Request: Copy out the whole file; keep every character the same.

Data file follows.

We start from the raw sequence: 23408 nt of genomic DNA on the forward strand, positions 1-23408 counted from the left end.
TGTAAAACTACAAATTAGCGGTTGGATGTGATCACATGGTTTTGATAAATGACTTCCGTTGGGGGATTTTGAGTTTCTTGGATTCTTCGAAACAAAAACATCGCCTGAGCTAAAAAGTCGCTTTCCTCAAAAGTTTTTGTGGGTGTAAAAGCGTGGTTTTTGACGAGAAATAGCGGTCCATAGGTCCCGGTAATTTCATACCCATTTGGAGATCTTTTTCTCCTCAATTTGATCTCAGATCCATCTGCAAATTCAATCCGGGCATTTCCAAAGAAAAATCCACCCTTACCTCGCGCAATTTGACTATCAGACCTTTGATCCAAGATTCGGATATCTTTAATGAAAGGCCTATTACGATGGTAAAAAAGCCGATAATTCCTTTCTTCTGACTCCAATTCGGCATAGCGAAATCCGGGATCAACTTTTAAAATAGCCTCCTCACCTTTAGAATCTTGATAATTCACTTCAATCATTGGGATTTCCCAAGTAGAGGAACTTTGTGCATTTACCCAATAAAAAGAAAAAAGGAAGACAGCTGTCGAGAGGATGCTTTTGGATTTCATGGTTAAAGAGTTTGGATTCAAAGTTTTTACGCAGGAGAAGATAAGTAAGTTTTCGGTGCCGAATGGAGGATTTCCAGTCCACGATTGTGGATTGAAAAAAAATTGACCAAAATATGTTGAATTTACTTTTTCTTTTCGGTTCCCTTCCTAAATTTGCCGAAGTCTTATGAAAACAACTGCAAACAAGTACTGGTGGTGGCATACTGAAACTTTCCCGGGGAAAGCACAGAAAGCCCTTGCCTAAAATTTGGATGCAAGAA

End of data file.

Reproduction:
We start from the raw sequence: 23408 nt of genomic DNA on the forward strand, positions 1-23408 counted from the left end.
TGTAAAACTACAAATTAGCGGTTGGATGTGATCACATGGTTTTGATAAATGACTTCCGTTGGGGGATTTTGAGTTTCTTGGATTCTTCGAAACAAAAACATCGCCTGAGCTAAAAAGTCGCTTTCCTCAAAAGTTTTTGTGGGTGTAAAAGCGTGGTTTTTGACGAGAAATAGCGGTCCATAGGTCCCGGTAATTTCATACCCATTTGGAGATCTTTTTCTCCTCAATTTGATCTCAGATCCATCTGCAAATTCAATCCGGGCATTTCCAAAGAAAAATCCACCCTTACCTCGCGCAATTTGACTATCAGACCTTTGATCCAAGATTCGGATATCTTTAATGAAAGGCCTATTACGATGGTAAAAAAGCCGATAATTCCTTTCTTCTGACTCCAATTCGGCATAGCGAAATCCGGGATCAACTTTTAAAATAGCCTCCTCACCTTTAGAATCTTGATAATTCACTTCAATCATTGGGATTTCCCAAGTAGAGGAACTTTGTGCATTTACCCAATAAAAAGAAAAAAGGAAGACAGCTGTCGAGAGGATGCTTTTGGATTTCATGGTTAAAGAGTTTGGATTCAAAGTTTTTACGCAGGAGAAGATAAGTAAGTTTTCGGTGCCGAATGGAGGATTTCCAGTCCACGATTGTGGATTGAAAAAAAATTGACCAAAATATGTTGAATTTACTTTTTCTTTTCGGTTCCCTTCCTAAATTTGCCGAAGTCTTATGAAAACAACTGCAAACAAGTACTGGTGGTGGCATACTGAAACTTTCCCGGGGAAAGCACAGAAAGCCCTTGCCTAAAATTTGGATGCAAGAA